When I was an editor, I admit to not reading all short story submissions to the end and disregarding ‘animal’ poems out of hand. Sometimes I didn’t even get past the first paragraph of a story before going, “Not happening”. I realize so many things depend on the writing of the story itself. But what if I’d had a really great hook telling me what the story was about? Would I have finished some of those disregarded stories? Would the writer have turned it all around and impressed me?

What do you guys think?–and how have you submitted short stories? Cover letter? No cover?

Do you want to know how stupid I am?

Here I am, sitting at the computer, day after day, checking my email, bemoaning the fact that no one is requesting pages and pages of my genius, when, low and behold, a request comes through for pages.

All together now: Yay!

However, this isn’t what makes me stupid. What makes me stupid is that in the introduction paragraph of this particular query letter, I mention the fact that I won “Best Tension” after being judged by a panel of celebrated authors. This is the only query letter where I mention said award and drop the names of Carol Berg, Charles Kaine, and Barbara Samuel (now writing as Barbara O’Neal). You would think that I would be smart enough to mention that in every single query. But no! I have tried to be funny and cute and all the other things that you’re not supposed to do while proving that you’ve heard of the agent/agent’s clients.

All together now: Arghh!

But perhaps this agent will come through and I will not have to worry about sending more queries? Fingers and toes crossed…Hope springs eternal!

April Goals, March Sum-up

I didn’t do too bad in March. Got some queries together and off. Got some new pages written–not as much as I wanted, but enough because it helped keep me from going insane while the queries were doing their thing (and they still are, by the way). All the critiques for both groups got finished.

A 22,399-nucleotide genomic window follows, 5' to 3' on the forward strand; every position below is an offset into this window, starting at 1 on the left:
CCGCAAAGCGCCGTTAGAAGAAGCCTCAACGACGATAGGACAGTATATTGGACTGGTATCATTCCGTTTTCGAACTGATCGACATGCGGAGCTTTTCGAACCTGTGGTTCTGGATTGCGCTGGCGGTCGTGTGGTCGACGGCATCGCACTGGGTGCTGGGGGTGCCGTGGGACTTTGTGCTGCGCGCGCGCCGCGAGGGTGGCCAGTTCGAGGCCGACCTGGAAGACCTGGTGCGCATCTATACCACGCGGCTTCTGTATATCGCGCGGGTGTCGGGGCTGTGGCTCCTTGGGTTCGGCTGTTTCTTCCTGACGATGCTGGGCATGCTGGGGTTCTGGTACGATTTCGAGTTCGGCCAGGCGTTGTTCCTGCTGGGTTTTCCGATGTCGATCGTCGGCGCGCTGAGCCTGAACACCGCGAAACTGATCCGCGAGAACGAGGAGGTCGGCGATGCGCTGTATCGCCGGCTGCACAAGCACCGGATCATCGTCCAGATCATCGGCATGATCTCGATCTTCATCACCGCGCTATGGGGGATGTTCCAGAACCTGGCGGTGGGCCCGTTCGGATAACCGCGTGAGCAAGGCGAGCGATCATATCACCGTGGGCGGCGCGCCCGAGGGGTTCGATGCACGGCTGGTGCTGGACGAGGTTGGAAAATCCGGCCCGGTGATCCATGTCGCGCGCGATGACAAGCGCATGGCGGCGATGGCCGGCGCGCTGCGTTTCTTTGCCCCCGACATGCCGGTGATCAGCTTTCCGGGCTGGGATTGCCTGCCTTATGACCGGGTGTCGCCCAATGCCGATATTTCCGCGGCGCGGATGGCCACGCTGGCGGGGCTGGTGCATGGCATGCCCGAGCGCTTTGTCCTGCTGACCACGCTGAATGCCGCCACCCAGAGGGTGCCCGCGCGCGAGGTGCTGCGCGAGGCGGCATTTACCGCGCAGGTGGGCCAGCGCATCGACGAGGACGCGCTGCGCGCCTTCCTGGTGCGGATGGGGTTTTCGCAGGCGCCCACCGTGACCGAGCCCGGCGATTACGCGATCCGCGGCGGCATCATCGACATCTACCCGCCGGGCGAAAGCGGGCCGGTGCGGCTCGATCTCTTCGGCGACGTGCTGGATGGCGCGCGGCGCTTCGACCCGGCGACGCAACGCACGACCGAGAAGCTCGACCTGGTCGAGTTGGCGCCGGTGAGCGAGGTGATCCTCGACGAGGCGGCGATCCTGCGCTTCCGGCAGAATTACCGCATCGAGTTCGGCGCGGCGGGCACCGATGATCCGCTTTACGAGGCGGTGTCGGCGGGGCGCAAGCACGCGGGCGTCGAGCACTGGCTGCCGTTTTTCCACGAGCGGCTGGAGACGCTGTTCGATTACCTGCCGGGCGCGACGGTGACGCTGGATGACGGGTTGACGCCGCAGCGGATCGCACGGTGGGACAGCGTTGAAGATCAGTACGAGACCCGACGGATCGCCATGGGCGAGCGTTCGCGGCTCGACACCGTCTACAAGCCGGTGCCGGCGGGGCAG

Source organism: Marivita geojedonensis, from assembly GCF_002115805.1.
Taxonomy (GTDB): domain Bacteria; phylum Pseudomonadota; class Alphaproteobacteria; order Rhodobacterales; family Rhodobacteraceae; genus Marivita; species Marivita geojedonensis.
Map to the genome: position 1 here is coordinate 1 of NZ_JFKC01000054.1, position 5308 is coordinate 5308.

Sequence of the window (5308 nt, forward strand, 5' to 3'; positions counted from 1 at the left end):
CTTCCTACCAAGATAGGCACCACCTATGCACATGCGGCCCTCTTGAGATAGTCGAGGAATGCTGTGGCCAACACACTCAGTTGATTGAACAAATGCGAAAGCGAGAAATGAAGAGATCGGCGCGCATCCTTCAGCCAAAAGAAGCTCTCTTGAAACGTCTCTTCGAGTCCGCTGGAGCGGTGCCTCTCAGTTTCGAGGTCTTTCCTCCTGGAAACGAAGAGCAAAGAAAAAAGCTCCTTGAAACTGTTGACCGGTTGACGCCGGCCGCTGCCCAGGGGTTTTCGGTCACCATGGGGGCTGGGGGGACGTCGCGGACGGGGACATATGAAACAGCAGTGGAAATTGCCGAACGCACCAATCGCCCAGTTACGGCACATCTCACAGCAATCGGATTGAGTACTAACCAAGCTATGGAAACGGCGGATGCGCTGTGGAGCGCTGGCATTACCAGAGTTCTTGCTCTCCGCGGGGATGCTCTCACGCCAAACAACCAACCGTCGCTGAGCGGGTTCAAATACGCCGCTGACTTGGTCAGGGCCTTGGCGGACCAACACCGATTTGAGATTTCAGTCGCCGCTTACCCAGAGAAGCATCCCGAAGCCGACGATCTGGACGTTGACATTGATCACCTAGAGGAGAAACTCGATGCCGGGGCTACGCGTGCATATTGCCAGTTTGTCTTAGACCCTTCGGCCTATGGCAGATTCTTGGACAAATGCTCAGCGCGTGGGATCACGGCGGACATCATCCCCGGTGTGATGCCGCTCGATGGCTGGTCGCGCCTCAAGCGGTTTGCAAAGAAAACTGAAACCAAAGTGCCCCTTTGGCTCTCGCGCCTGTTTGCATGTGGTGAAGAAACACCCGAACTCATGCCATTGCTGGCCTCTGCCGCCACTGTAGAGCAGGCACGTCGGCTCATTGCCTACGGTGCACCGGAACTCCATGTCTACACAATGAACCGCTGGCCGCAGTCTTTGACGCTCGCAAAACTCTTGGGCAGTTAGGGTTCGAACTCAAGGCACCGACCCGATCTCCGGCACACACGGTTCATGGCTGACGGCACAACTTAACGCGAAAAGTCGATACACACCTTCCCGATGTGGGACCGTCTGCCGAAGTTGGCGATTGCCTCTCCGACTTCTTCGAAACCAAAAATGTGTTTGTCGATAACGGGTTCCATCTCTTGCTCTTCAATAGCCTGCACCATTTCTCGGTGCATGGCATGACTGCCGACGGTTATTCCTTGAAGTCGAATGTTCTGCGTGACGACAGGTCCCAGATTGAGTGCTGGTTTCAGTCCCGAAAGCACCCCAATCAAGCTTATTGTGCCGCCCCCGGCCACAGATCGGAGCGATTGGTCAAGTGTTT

April, I think I will take a little lighter, just for my own sanity’s sake. Here’s what I have:
1. Gotta finish the Round Story. Yes, it is almost done. And I have to say that I’m proud of what the Underground Writing Project has accomplished. What were there? 9 different authors? 10? I’ll have to take a look. And we’re actually going to finish a really large project that forced us all to write outside our comfort zone and allowed those of us who haven’t finished a novel before to see the process…even if we never do another one and if nothing else comes of it, that was worth all the time and effort. Last chapter to me!
2. Keep on moving on La Llorona…I’m shooting for at least 10 pages, but I’m not going to beat myself up over it.
3. Read! I’m going to finish Julia Alvarez’s Saving the World and P.D. James’s Children of Men.
4. All the critiques, which were pretty mild this month. There were still four in the UGWP, but they’re 2 pages each.
5. Gonna work on my submission package some more. Just went over what I sent in earlier and discovered a typo, a typo!, on the second page that I somehow missed. Even with everyone circling and highlighting and underlining. I still missed it. Ugh! Well, let’s just wait for those rejection letters to come on in and get the new package put together….